The Biden administration on Thursday rolled out its strategies to address the root causes of migration, a step officials call a "core component" of efforts to establish a "fair, orderly, and humane immigration system." 

President Biden, in March, tapped Vice President Kamala Harris to lead the administration's diplomatic efforts to address the "root causes" of migration from El Salvador, Guatemala, and Honduras. 


"In Central America, the root causes of migration run deep—and migration from the region has a direct impact on the United States," Harris said in a statement. "For that reason, our nation must consistently engage with the region to address the hardships that cause people to leave Central America and come to our border." 

The vice president, in rolling out the new strategies, said that under the Biden Administration, she and the president have "restarted" U.S. engagement with Central American governments to create a "comprehensive" strategy to address the root causes of migration. 

"First, addressing the root causes of migration is critical to our overall immigration effort," Harris explained. "Second, providing relief is not sufficient to stem migration from the region." 

Harris said that the root causes "must be addressed both in addition to relief efforts—and apart from these efforts." 

"In everything we do, we must target our efforts in those areas of highest-out migration—and ensure that these programs meet the highest standards of accountability and effectiveness," Harris said. 

"Third, unless we address all of the root causes, problems will persist," Harris added, noting that it is the "goal" of the administration to deal with "corruption" in the region, and "mitigate the lack of economic and educational opportunities on the ground." 

"Fourth, and most importantly, the United States cannot do this work alone," Harris said. "Our strategy is far-reaching—and focuses on our partnerships with other governments, international institutions, businesses, foundations, and civil society." 

Harris said that, at this point, the governments of Mexico, Japan and Korea, and the United Nations have joined the United States in providing "relief" to the region. 

Harris also called on the private sector—in the United States and abroad—to invest in the region. 

"Private sector investment not only boosts economic opportunity, but also incentivizes regional governments to create the conditions on the ground to attract such investment," Harris said.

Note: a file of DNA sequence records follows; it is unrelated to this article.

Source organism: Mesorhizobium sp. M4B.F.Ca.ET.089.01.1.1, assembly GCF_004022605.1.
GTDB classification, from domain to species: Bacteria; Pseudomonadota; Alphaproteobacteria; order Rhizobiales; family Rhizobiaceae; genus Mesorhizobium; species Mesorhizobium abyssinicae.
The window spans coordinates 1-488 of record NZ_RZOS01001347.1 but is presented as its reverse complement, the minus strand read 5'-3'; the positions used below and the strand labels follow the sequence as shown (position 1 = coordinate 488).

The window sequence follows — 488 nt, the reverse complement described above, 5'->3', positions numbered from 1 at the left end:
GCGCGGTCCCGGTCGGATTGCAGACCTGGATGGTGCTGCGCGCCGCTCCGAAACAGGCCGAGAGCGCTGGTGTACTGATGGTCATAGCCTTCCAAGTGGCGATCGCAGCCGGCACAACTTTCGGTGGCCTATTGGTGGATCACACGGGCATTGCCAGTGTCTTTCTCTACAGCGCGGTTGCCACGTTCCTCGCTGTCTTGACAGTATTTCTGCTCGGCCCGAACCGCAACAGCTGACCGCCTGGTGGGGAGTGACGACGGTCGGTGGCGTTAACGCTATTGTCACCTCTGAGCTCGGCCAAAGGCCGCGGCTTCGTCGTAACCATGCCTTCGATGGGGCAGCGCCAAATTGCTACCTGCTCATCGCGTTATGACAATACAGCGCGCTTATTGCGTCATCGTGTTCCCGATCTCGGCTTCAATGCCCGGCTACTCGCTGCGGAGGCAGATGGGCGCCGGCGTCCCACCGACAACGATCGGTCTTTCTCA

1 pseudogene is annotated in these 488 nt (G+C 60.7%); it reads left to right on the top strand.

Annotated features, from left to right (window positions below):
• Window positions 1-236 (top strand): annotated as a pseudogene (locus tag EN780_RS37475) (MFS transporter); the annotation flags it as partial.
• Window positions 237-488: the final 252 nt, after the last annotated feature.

"Ultimately, our administration will consistently engage in the region to address the root cases of migration. We will built on what works, and we will pivot away from what does not work," Harris said. "It will not be easy, and progress will not be instantaneous, but we are committed to getting it right." 

She added: "Because we know The strength and security of the United States depends on the implementation of strategies like this one." 

The Root Causes Strategy "identifies, prioritizes and coordinates actions to improve security, governance, human rights, and economic conditions in the region," while integrating various U.S. government tools including "diplomacy, foreign assistance, public diplomacy and sanctions." 

Senior administration officials said implementation of the strategy will rely on the expertise of a wide range of U.S. departments and agencies, with support from governments inside and outside the region, the private sector, Congress, and more. Officials said the U.S. will coordinate a "place-based" approach, targeting areas where migrants are most likely to come from. 

The strategy, according to officials, has been broken down into five pillars: addressing economic insecurity and inequality; combatting corruption, strengthening democratic governance and advancing the rule of law; promoting respect for human rights, labor rights and a free press; countering and preventing violence, extortion, and other crimes perpetrated by criminal gangs, trafficking networks, and other organized criminal organizations; and combating sexual, gender-based and domestic violence. 

The administration on Thursday also rolled out its Migration Strategy, which officials called the first U.S. government strategy focused on strengthening cooperative efforts to manage safe, orderly and humane migration in North and Central America. 

The Migration Strategy includes efforts to stabilize populations with acute needs; expand access to international protection; expand access to protection in countries of origin; improve and expand temporary labor programs in the region with worker protections; assist and reintegrate returned persons; foster "secure and humane" management of borders; strengthen regional public messaging about migration; and expand access to "lawful pathways" for protection and opportunities in the United States. 

Senior administration officials said that Biden and Harris "inherited a broken and dysfunctional system," acknowledging that there were "a number of problems that pre-existed the Trump administration," but said the Trump administration "made them so much worse." 

"For this strategy to be successful, we will have to undertake sustained efforts, which is both hard work over time, but also a very hard-nosed approach to having an impact on the ground for the people of the region who are suffering so badly." 


The administration’s strategies come as migrant crossings into the United States across the U.S.-Mexico border hit a 10-year high. 

More than 188,000 migrants were encountered in June. Encounters of family units, meanwhile, surged by 25% to 55,805 from 44,746 in May.

Fox News' Adam Shaw contributed to this report.